A blaze at the notorious Evin Prison, which houses political prisoners and anti-government activists in Iran's capital, killed four inmates, the country's judiciary said Sunday, according to The Associated Press.
Flames and thick smoke rising from the prison in Tehran were widely visible Saturday evening, and online videos featured gunshots and explosions heard in the area of the prison.
The blaze was extinguished after several hours and no detainees escaped, state media said.
State media originally reported nine people were injured but the judiciary-affiliated website Mizan.news on Sunday said four inmates died of smoke inhalation and 61 others were injured.
It said all four who died were in prison on robbery convictions.
Ten inmates were hospitalized, with four of them in serious condition, Mizan reported. It said some prisoners had tried to escape but failed.
State TV on Sunday aired a video purporting to show the fire's aftermath of scorched walls and ceilings in a room it said was the upper floor of a sewing workshop at the prison, according to AP.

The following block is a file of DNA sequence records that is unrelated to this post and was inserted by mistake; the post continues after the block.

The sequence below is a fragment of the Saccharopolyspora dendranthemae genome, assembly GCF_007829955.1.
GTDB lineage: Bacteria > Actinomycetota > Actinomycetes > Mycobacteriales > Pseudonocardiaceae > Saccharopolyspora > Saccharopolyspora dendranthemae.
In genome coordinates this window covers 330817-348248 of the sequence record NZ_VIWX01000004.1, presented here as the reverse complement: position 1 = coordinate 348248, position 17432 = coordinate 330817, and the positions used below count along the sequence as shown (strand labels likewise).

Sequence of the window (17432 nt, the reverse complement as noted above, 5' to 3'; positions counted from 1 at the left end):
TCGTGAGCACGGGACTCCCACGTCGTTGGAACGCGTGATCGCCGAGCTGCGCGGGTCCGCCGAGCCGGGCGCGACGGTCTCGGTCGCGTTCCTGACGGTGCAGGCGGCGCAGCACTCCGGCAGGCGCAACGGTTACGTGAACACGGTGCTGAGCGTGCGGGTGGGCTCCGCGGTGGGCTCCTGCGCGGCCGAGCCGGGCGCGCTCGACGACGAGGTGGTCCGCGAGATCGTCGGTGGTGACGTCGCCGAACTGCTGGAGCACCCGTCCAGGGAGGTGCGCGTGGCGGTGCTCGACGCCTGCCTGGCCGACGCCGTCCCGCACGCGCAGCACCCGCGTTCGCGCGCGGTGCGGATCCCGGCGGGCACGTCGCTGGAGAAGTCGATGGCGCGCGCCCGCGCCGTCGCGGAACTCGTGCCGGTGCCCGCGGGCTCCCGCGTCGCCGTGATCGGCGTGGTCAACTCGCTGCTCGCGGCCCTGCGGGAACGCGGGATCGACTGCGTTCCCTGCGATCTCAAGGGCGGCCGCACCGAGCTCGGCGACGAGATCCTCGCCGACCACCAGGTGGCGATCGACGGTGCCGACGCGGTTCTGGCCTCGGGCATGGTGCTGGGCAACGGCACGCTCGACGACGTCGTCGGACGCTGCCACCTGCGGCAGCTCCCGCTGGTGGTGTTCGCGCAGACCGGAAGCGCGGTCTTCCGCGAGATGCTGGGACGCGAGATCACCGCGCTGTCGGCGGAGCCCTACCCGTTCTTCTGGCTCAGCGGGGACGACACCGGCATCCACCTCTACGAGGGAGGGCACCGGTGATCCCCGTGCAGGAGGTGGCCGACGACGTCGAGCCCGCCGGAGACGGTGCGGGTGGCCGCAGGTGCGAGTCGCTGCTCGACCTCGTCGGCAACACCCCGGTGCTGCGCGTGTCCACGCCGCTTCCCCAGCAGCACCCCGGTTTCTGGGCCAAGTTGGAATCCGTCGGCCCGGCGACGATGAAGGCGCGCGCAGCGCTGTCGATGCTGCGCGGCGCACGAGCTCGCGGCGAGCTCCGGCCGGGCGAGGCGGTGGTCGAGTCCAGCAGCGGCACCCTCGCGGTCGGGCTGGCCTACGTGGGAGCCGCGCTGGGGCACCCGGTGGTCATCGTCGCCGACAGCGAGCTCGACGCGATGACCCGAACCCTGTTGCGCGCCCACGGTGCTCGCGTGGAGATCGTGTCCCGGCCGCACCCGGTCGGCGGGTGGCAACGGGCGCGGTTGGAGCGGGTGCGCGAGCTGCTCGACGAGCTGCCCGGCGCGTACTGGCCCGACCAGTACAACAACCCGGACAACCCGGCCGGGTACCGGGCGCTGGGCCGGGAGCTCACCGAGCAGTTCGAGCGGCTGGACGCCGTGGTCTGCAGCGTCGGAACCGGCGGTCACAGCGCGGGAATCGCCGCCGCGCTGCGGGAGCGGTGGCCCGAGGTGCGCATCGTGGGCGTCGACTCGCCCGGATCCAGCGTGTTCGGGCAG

Iran’s state-run IRNA news agency reported Saturday that there were clashes between prisoners in one ward and prison personnel, citing a senior security official. The official said “rioters” set fire to a warehouse full of prison uniforms, which caused the blaze.
The fire at the prison came as protests across Iran continue following the death of Mahsa Amini, 22, in police custody after she was arrested by the morality police for wearing her hijab improperly.
Authorities have attempted to distance the events at the prison from the ongoing protests. The street violence has led to dozens of deaths, mostly of protesters but also members of the security forces.
Human rights groups say more than 200 people have been killed in the crackdown nationwide, including teenage girls whose deaths have become a rallying cry for more demonstrations demanding the downfall of the Islamic Republic.
Iran has blamed the violence on enemies at home and abroad, including armed separatists and Western powers, accusing them of conspiring against the Islamic Republic and denying security forces have killed protesters.
(Israel National News' North American desk is keeping you updated until the start of Simchat Torah and Shmini Atzeret in New York. The time posted automatically on all Israel National News articles, however, is Israeli time.)